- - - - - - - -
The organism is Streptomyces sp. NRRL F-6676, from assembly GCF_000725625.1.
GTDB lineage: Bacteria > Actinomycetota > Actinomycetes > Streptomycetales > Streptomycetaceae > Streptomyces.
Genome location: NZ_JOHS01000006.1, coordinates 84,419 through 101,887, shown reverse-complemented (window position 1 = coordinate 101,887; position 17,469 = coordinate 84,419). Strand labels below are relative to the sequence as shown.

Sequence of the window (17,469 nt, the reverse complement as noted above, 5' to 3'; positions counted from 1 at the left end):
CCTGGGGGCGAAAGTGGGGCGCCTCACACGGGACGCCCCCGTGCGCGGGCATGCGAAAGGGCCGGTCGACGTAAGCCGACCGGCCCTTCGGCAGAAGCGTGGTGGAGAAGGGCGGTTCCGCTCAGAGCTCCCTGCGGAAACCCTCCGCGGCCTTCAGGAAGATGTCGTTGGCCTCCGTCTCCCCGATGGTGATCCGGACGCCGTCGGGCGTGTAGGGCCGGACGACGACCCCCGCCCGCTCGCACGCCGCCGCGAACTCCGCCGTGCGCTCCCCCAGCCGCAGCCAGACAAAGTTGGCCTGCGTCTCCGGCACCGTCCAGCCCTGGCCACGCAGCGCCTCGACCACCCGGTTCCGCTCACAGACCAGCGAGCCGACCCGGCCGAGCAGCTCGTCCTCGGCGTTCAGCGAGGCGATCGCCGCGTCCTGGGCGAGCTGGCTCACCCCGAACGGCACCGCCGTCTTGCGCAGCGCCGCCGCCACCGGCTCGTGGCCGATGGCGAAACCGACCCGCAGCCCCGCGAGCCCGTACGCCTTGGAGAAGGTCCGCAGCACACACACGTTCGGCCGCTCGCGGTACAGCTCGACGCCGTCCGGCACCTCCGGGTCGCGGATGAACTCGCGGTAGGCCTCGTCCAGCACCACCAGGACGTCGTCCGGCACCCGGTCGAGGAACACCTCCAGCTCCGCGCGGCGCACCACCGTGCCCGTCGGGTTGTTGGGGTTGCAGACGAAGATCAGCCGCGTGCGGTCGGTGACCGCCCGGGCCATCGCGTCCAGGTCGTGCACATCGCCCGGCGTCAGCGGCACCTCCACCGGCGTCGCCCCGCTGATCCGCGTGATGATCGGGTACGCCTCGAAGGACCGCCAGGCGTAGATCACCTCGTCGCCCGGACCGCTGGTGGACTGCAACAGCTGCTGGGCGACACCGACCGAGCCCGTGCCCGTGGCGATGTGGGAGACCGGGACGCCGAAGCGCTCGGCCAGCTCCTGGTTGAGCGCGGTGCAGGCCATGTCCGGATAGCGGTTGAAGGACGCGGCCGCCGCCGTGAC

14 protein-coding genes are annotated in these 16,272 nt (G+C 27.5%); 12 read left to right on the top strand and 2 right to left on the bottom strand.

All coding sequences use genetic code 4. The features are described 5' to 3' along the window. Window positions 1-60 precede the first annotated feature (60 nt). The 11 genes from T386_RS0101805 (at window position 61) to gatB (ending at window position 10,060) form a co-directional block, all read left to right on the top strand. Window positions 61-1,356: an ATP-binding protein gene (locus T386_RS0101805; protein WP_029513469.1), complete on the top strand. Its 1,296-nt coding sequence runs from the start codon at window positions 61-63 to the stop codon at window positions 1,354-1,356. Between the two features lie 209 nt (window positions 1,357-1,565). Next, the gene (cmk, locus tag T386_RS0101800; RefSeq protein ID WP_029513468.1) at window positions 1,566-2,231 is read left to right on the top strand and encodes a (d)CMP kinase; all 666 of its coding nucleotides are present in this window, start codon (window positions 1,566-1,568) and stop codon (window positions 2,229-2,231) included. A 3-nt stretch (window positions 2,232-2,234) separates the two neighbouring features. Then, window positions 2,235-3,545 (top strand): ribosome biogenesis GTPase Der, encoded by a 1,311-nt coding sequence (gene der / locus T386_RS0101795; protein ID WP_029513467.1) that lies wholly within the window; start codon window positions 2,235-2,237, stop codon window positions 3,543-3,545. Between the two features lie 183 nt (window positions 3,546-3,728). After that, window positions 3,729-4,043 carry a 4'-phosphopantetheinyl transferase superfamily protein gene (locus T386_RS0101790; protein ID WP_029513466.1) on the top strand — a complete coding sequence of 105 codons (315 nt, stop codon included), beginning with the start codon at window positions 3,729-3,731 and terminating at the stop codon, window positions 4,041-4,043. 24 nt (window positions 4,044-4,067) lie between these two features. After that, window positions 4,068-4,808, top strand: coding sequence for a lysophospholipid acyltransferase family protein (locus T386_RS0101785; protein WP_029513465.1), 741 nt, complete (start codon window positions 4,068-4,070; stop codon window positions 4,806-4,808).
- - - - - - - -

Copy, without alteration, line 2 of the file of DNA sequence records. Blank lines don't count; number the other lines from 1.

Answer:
GTDB lineage: Bacteria > Actinomycetota > Actinomycetes > Streptomycetales > Streptomycetaceae > Streptomyces.